DC, May 9, 2005 (ENS): The Japanese Food Safety
Commission Friday recommended waiving bovine spongiform
encephalopathy (BSE) testing for cattle younger than
21 months of age. An animal 21 months of age is the
youngest ever to test presumptively positive for the
fatal brain wasting disease known as mad cow disease.
The ruling allows the government to approve the resumption
of U.S. beef imports. Japan closed its markets to U.S.
beef in December 2003 after the United Stated confirmed
its first, and only, case of BS. Japan, which has reported
17 cases of BSE, tests all cattle and has insisted that
the U.S. also test all of its cattle before it would
lift the 17 month old ban on U.S. beef.
Japan's agriculture and health ministries will now
review the panel's recommendations. Decisions by Japan’s
advisory panels are not legally binding, but the government
usually follows their recommendations.
American Meat Institute President and CEO J. Patrick
Boyle said today that preventive strategies, rather
than testing, are the best assurance that the meat supply
is free of the agent that causes BSE.
"A common myth held by both the media and the
public is that if cattle test negative for BSE, then
they’re free of the infective agent," said
Boyle, referring to misshapen proteins known as prions
that are believed to cause BSE.
"The reality is that although an animal may test
negative for BSE, the agent may still be present in
its body. The agent that causes BSE has a long incubation
period and thus testing animals before the disease can
be detected is a costly exercise that offers no real
assurances of safety. Unless an animal is six months
or less away from clinical diagnosis, the test will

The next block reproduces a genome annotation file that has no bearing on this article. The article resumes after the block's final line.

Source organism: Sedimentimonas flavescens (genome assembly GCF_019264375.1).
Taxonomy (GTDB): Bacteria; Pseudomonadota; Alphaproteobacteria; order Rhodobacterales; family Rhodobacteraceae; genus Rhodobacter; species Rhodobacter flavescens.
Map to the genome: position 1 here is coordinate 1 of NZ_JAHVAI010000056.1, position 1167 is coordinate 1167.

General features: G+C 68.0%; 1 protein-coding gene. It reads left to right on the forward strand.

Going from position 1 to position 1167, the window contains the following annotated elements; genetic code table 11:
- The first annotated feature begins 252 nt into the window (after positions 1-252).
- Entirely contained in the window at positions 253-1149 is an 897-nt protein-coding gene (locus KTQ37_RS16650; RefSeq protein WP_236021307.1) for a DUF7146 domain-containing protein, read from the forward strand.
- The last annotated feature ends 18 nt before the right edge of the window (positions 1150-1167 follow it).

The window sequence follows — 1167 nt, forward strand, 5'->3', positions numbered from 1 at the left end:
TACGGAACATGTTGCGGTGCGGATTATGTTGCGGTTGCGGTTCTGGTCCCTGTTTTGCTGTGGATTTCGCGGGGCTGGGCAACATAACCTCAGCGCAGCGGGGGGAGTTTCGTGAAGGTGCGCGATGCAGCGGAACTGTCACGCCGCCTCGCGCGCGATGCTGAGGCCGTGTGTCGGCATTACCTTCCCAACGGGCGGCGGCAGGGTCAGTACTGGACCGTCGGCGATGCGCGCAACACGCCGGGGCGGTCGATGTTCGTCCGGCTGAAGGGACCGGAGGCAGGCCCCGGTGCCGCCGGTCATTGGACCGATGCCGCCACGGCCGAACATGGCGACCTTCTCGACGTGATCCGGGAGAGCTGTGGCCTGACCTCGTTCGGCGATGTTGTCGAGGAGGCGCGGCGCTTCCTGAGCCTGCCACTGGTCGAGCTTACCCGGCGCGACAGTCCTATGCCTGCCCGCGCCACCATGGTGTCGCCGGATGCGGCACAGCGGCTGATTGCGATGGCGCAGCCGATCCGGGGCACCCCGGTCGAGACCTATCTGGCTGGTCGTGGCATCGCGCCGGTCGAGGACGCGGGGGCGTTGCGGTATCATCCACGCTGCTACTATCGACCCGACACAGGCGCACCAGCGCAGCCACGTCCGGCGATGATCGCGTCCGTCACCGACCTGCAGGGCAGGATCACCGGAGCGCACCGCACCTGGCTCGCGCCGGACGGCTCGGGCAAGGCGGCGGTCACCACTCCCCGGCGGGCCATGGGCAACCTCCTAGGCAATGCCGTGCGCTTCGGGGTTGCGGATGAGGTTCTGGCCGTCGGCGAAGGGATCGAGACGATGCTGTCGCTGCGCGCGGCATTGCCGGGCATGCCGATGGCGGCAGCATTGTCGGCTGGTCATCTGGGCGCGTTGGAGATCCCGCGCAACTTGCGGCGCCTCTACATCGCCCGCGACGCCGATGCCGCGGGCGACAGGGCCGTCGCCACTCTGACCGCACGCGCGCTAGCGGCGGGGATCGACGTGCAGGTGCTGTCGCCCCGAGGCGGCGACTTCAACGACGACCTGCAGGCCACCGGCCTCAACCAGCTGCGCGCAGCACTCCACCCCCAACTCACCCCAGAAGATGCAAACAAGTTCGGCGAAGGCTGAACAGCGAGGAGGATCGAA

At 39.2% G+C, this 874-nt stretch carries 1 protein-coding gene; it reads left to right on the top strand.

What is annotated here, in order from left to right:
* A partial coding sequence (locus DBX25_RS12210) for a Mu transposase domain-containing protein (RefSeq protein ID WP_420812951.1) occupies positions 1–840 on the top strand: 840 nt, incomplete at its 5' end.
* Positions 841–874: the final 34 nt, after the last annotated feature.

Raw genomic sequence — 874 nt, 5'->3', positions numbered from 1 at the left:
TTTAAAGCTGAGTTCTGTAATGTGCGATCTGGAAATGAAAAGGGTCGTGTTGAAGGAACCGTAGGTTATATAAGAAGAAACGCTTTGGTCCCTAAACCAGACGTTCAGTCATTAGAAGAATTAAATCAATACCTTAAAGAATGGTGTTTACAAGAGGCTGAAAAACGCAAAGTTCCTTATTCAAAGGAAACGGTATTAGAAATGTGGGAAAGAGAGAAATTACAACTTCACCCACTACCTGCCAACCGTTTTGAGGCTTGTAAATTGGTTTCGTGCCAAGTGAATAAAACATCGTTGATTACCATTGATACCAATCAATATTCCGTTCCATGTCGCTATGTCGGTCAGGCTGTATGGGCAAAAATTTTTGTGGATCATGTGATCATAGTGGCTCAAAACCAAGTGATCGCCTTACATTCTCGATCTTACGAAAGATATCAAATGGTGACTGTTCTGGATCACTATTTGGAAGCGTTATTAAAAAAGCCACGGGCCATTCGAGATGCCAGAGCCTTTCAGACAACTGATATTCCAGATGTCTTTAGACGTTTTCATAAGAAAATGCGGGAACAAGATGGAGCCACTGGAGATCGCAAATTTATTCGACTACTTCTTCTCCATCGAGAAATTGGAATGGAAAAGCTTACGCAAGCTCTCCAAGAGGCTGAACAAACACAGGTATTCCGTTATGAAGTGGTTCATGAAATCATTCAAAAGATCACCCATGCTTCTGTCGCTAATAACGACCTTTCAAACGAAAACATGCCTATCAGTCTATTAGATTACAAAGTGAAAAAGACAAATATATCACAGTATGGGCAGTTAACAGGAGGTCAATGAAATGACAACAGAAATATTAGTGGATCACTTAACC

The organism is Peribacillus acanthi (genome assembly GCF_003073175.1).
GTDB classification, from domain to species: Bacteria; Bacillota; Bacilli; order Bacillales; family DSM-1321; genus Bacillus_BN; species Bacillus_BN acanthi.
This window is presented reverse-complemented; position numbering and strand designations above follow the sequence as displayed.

be ineffective in finding the BSE,” Boyle said.
Specified risk materials (SRMs), the parts of the animal
that contain the infective agent, like the brain and
spinal cord, are by law removed from all animals intended
for human consumption. "It’s the removal
of the SRMs, and not testing, that ensures food safety,"
U.S. Secretary of State Condoleezza Rice raised the
issue of Japan lifting completely a ban on imports of
U.S. beef during a February meeting with Japanese Foreign
Minister Nobutaka Machimura.
Japan was the largest market for U.S. beef and products
with sales in 2003 before the ban was imposed exceeding
$1.7 billion. Exports in total account for well over
10 ten percent of the total value of U.S. beef output,
according to the the U.S. Department of Agriculture
A special marketing program will be developed for Japan
under which USDA's Agricultural Marketing Service will
certify that exported products meet the terms of an
agreement that was roughed out by officials of the two
countries last October.
The marketing program will be evaluated by the countries
in July and modified as appropriate, the USDA said.
This evaluation will be based in part on an independent
review of the marketing program and the BSE situation
conducted by experts from the World Organization for
Animal Health (OIE) and other organizations.
While other countries, such as Egypt, Mexico and South
Korea have eased their bans against U.S. beef, the opening
of the Japanese market has been seen as pivotal to normalization
of U.S. beef exports.